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Vigneti Iucci

Terra di Lavoro

The Terra di Lavoro is a historical and geographical region of Italy linked to Campania, now divided between the resulting political-administrative regions of Lazio and Campania. In antiquity, much of the Terra di Lavoro was called Campania felix, felix was where the wealth and productivity of the region, and had as its main town Capua (the term itself is a phonetic adaptation of Campania Capuania)

The ancient Campania, closed between the Apennines and the sea, as had the southern border of the Garigliano River Sele and north (according to Pliny the Elder instead the city of Sinuessa). The territory of the Terra di Lavoro became part of the Augustan suddisione Regio I. In medieval times the land area was powerful Principality of Capua (capital Capua), entities autonomous state under the rule of the Lombards and Normans, until its annexation by the Kingdom of Naples dell'angioino.

Vigneti Iucci

Province of Frosinone

In 1927 was established the province of Frosinone, created by the abolition of the province of Terra di Lavoro, which took place in the same year. At the time of its suppression common were divided between the provinces of Naples and Benevento, Campobasso, while the entire district Sora was assigned to the newly formed province of Frosinone.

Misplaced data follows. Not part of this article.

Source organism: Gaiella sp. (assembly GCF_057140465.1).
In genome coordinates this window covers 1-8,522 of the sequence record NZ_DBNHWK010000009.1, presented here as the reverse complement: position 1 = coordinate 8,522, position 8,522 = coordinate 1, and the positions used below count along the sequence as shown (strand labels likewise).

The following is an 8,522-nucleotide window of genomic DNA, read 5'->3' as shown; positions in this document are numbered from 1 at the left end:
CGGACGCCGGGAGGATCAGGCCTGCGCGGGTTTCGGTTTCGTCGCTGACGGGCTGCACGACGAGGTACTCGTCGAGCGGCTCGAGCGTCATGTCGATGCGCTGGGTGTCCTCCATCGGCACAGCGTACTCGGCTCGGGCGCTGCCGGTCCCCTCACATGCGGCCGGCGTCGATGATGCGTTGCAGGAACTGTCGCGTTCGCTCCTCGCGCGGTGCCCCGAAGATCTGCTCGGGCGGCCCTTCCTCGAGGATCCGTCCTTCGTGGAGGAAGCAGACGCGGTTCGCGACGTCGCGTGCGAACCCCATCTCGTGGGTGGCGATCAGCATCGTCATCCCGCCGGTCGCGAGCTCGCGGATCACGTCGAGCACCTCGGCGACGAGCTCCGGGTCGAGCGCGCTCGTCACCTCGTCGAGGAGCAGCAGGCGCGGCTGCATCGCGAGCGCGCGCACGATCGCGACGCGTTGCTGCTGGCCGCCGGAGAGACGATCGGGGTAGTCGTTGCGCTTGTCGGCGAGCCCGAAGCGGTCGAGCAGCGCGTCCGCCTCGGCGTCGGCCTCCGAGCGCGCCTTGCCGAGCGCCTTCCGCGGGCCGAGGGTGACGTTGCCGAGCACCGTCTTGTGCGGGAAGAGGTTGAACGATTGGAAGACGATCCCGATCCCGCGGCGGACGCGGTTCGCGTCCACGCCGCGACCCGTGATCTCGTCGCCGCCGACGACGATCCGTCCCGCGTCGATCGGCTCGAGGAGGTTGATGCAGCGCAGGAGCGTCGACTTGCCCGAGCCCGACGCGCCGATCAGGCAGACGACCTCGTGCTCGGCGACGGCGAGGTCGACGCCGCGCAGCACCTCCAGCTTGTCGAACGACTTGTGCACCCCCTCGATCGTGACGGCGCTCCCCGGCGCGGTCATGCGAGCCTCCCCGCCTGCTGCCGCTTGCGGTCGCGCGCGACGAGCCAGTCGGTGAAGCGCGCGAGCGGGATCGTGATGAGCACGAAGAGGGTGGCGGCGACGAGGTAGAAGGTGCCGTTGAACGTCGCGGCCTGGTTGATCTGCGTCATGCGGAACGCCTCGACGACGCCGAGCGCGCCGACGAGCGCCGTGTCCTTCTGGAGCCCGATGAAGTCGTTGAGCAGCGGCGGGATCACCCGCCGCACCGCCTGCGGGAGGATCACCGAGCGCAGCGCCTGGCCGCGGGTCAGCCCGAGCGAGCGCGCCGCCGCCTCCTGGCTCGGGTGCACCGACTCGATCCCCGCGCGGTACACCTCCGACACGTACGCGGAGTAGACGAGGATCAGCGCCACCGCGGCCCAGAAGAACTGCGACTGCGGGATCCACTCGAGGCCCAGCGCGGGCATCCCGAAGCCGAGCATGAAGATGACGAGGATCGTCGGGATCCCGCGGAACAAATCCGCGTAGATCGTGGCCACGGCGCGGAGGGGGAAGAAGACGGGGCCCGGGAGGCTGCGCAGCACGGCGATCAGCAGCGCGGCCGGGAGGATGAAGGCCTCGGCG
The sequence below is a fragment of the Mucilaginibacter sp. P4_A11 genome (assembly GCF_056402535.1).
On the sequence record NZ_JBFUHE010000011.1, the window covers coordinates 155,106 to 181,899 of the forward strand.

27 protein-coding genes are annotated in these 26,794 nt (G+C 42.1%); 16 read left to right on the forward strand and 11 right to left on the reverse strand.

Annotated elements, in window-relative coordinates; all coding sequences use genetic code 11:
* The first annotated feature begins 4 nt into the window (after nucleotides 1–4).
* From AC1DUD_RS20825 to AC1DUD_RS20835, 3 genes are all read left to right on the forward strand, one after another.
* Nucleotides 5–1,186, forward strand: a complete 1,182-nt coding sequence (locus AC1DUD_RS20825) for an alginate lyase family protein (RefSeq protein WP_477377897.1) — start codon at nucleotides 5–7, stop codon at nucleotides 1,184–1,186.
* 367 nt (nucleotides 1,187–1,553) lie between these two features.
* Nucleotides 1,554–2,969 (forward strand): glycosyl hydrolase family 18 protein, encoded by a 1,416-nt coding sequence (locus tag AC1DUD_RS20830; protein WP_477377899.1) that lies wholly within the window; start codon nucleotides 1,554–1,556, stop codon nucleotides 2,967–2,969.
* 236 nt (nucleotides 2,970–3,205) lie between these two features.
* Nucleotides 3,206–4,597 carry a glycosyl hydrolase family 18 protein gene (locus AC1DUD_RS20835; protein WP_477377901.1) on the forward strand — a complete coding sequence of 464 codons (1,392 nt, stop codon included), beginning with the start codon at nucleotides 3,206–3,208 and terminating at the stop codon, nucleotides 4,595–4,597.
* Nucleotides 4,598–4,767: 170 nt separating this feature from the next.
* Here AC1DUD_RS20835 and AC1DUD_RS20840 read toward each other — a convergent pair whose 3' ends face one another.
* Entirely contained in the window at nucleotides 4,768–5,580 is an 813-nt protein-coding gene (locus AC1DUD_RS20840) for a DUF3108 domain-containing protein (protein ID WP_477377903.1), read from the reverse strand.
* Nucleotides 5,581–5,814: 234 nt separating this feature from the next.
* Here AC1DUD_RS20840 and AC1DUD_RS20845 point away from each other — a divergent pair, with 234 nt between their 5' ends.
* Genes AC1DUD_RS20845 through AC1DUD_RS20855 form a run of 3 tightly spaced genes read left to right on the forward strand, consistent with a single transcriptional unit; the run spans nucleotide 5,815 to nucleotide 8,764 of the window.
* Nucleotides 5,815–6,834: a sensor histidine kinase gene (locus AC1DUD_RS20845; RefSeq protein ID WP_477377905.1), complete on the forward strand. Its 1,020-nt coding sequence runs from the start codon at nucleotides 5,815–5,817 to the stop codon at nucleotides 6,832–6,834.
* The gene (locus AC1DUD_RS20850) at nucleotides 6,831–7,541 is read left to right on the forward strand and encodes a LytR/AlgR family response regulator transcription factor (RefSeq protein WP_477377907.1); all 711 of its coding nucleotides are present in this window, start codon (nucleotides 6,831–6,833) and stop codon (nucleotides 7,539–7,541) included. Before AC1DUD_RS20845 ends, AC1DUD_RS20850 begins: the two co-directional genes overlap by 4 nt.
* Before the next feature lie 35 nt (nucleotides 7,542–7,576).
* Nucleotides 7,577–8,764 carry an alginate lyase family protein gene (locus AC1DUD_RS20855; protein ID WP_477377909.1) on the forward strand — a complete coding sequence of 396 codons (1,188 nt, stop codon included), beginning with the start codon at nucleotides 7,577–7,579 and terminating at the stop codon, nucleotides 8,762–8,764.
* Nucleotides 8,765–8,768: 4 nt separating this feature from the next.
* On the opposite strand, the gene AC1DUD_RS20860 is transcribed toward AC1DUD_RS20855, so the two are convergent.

Vigneti Iucci

S.Elia Fiumerapido

S.Elia Fiumerapido was then part of the province of Terra di Lavoro, in the district of Sora, until 1927 when he founded the Province of Frosinone. The name of S.Elia is mentioned for the first time in the "Chronicon Casinense" at the time of the Saracen destruction (867). In Roman times it was included in the territory of Casinum, as documented by surviving inscriptions and the country's history is closely linked to that of Monte Cassino, it was founded by the abbot of the monastery and took its name from a small church dedicated to the saint, near the Rapido River. On its territory have been archaeological finds of the pre-Roman and Roman polygonal walls of the sixth century BC, parts of a Roman aqueduct, remains of columns and pediments of sacred buildings, inscriptions in Latin.